Planning a full year of celebrations is like composing a fantastic piece of music—moments of earth-shaking sound provide contrast with interludes of quieter magic. When Guy Laflamme left his post at Canadian Heritage and took the reins of the Ottawa 2017 Bureau—which is throwing Canada’s biggest 150th anniversary party—he knew he needed to complement Ottawa’s traditional offerings with programming that stirs the soul and kicks some butt.
What attracted you to this job?
I took it on the basis of the challenge it represented, and having the opportunity to leave a legacy and do all the stuff I’ve been dreaming of doing over the years.
What do you want visitors to feel when they visit Ottawa next year?
We want Ottawa 2017 to be the hub of national celebrations for Canada’s 150th, and we want people to leave with a ‘wow,’ realizing how exciting and beautiful Ottawa is. Over the last few decades Ottawa has really increased in vibrancy in terms of all the cultural offerings, the quality of restaurants, spectacular new architecture, the beauty of natural parks and the proximity of rural areas to an urban environment. We’re showcasing Ottawa as a very modern, techy and vibrant city.
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What lessons did you learn from Canada’s 100th anniversary celebrations in 1967?
I had the honour of spending time with Peter Aykroyd (father of actor Dan Aykroyd), who was one of the key decision makers on the Centennial Commission. What stood out was this: Don’t just celebrate our past. Though commemorative anniversaries are important to educate people about our history, we should really focus on using those anniversaries as a springboard to inspire younger generations about our future. Based on that, we decided to really focus our program on stimulating people’s imaginations, igniting our future and opening new horizons. Just like 1967 was an eye-opener and a huge opportunity for Baby Boomers, 2017 should be the same for younger generations and new Canadians.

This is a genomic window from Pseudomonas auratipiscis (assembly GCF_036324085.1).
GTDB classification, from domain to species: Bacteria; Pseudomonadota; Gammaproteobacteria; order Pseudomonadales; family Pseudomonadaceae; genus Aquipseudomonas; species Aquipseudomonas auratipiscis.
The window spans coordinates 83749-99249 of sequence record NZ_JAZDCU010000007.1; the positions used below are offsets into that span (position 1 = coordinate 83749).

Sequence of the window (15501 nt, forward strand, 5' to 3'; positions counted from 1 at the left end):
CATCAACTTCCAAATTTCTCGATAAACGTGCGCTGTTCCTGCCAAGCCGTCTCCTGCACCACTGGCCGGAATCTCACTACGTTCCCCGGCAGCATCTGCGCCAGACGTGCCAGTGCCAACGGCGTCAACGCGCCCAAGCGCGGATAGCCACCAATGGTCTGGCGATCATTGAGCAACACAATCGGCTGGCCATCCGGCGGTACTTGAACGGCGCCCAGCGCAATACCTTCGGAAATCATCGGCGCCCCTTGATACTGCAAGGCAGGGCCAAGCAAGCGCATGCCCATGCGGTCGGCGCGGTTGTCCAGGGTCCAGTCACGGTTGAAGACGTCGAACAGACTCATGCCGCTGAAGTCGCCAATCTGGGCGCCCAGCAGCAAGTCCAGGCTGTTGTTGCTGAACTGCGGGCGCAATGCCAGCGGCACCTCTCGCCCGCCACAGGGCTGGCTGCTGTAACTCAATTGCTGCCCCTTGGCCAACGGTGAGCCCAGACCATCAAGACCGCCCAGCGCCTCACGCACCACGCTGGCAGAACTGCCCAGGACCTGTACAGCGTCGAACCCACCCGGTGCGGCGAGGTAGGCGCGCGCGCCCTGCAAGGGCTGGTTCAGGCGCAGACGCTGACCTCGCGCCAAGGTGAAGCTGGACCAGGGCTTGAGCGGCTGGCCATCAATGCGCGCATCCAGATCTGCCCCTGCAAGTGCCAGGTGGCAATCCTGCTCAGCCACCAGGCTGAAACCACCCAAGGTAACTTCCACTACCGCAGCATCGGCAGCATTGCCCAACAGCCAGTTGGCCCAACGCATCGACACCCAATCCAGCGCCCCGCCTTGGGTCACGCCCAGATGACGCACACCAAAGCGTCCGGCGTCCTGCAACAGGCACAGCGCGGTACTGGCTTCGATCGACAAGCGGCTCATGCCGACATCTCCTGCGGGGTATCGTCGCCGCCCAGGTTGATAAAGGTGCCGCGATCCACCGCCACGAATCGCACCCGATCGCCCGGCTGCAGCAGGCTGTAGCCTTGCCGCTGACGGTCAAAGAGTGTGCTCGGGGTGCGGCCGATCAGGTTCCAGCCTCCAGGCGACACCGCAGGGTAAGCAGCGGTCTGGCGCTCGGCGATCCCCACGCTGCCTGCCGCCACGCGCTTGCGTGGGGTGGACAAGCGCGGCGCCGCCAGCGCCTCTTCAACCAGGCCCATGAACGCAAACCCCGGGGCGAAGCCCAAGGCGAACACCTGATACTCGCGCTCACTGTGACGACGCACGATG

Some of Ottawa 2017, like the Red Bull Crashed Ice championships or the La Machine creatures you’re bringing in from France, will be massive in scale. But your Ignite 150 program is more about magic springing up in surprising places throughout the year. Where did the idea come from?
It’s a way of creating a matrix between the big blockbuster events we’re hosting by having some special activities to fill the full 12 months of celebration. This was a program element that would really allow us to go wild, to provide activations that allow people to discover unknown jewels in the city. One illustration is the yoga session on a barge floating down the Ottawa Canal with a live performance from musicians. Also, there’s our enlightenment kit: hundreds of lighting devices will be deployed in a park in the afternoon, then in the evening, people can walk in the park to discover this magical canopy of light and lighting effects.
Were you surprised by the response you got from your public call for Ignite 150 proposals?
People came up with some pretty cool out-of-the box concepts, so people understood what we were looking for.
How will people discover Ignite 150 events?
They will be promoted on our website, but we’ll also encourage people to use our app and register for our social media platforms because, in some cases, we want to create surprise and delight by only announcing those experiences at the very last minute.
And you actually start the year with a more literal ignition?
To set the tone right from the beginning of the year, we’ll be launching the celebrations at Ottawa City Hall on Dec. 31. We want to create a human chain between City Hall and Parliament Hill, where people will not just pass on a torch, but light the torch from one person to another. Having this 800-metre stretch of fire is going to create a powerful symbol and a spectacular visual.
This is sponsored content. For more details on Ottawa’s 150th birthday celebrations, please go to Ottawa 2017.